Excerpts from the interview
TMI: Much earlier on, MACC said in a press statement that it would call PM Najib for an explanation over the RM2.6 billion donation. Why hasn't the PM been called yet? As A-G you can advise MACC on this matter, especially when the investigation papers are sent to you.
Apandi: He has to.
TMI: So what's the delay?
Apandi: It's like Mr A, you know, the money goes into Mr A's account, Mr A must tell, must give a statement. It's as simple as that. And I've told the prime minister, ‘Hello sir, you have got to a give statement. One day or the other.’ And he agreed.
The problem with everybody is, ‘hurry, hurry, hurry, no delay’. I tell you, investigations of this nature, movement of money from one company to another, will take time. First, you've got to trace the documents. Second, you've got to trace who were those who received, gave or handled the money. It's much easier to investigate a murder case than these type of cases. Murder cases you go to the scene of the crime, find the weapon, record the statements of the eyewitnesses, send the weapon to the Chemistry Department, case closed.
For this case, you cannot do that. This, you record one statement ... but because it involves administration of a business organisation, you record from A. A will mention B, C, D. So after recording A, you will still have to find B, C, D to get the flow of the story. And in the course of recording B, C, D, these B, C, D will mention another E, F, G, H, I, J, K. Almost endless. And some of the people may be overseas. So they've got to go overseas, to record.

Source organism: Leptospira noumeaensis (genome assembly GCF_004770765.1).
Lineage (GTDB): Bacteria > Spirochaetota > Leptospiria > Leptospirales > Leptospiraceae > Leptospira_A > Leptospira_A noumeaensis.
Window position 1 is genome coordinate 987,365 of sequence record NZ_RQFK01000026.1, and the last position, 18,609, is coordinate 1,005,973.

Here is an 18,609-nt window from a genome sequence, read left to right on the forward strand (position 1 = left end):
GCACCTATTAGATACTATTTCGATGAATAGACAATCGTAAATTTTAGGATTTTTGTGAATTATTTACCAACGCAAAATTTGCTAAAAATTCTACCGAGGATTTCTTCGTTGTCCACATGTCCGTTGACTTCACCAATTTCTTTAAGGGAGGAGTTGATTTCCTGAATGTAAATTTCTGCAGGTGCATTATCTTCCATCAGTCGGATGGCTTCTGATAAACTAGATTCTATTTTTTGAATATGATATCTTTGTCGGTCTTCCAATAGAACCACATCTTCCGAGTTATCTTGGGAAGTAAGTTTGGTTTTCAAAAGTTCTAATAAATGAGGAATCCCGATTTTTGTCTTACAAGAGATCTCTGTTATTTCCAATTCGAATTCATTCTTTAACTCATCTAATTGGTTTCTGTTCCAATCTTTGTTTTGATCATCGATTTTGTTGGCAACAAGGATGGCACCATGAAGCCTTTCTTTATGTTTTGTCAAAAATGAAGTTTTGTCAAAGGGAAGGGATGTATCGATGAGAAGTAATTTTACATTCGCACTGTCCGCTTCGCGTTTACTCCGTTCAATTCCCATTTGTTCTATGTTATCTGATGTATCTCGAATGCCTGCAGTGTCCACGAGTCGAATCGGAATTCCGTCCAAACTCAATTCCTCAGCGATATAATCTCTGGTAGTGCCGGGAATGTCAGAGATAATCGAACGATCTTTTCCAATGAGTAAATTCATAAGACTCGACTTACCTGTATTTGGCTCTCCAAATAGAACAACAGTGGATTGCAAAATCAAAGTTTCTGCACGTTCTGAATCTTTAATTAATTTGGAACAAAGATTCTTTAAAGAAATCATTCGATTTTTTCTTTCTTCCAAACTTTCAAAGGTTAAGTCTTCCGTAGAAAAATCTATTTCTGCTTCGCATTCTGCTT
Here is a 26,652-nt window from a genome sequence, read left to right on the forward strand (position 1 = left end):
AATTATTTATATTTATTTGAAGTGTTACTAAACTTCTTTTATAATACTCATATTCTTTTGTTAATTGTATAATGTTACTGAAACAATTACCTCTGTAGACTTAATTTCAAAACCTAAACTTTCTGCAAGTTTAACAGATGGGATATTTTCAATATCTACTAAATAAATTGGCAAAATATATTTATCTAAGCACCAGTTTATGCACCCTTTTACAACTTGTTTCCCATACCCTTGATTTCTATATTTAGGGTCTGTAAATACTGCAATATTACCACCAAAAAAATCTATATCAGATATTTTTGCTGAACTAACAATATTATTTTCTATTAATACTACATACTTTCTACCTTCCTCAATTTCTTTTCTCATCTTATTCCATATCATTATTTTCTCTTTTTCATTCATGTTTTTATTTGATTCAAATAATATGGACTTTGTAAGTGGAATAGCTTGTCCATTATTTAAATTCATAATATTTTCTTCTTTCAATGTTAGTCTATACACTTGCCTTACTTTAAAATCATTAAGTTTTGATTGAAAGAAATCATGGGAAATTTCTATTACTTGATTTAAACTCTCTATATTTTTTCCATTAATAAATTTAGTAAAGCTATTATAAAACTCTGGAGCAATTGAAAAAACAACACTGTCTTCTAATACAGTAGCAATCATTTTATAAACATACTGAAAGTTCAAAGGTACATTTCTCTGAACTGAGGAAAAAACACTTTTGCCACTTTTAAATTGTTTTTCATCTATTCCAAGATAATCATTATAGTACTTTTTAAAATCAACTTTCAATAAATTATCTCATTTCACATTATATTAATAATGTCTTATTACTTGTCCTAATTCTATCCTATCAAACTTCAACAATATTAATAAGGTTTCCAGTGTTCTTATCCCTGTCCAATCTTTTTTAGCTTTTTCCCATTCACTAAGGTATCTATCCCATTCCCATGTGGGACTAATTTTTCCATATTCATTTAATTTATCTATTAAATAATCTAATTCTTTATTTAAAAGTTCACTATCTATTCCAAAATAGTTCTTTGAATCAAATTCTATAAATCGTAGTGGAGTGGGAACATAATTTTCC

TMI: So have the investigations gone overseas? Like in trying to interview the two SRC officials who are overseas? Any efforts made to contact them?
Apandi: They (MACC) have gone and recorded their statements. And then after recording, I just want to explain how the situation works. After the recording, they come back, they study the recording and they compare it with other statements, and then they think, 'ah, we need further explanation'. Make another appointment. That takes times.
The two we are talking about are Nik and Suboh. I don't know them.
TMI: What about Jho Low?
Apandi: Jho Low, not yet, because he's not in the picture yet. That's why I said, if any of them starts mentioning Jho Low, then they (MACC) will call Jho Low. Then when we meet Jho Low and he starts mentioning names, we have to call them too. That's why it is a long story.
Anyway, because of the concerns of the public and whatnot ... in fact immediately after the rulers' statement, on the night itself, I messaged MACC. ‘Hello, you'd better speed up.’ And then, to make sure they speed up, I said, ‘complete investigations by the end of October.’ That was my direction.
But they came back, ‘Tan Sri, almost impossible, end of October. Because there are so many other statements to be recorded.’ Fine. Because you cannot push. So they came back, and said, ‘We need at least another month or so.’ I said, ‘I must have a deadline.’ If you ask people who work under me, when I ask you to do it today, I prefer it be done yesterday. That is my style. You ask this to anyone who had worked with me.
And I pushed them. They said, ‘end of October cannot.’ I said, whatever it is, before the end of the year.
I said by hook or crook, I want it that way. I mean, I gave them ample time. I know it's not an easy task, but ...
TMI: So, the main points from the questions on 1MDB are: MACC has recorded statements from the two SRC officials, you did tell the PM he has to give a statement and you want results by the end of the year?
Apandi: Yes. And sooner or later, before they give me the file, PM must give his statement. You can write that down. – The Malaysian Insider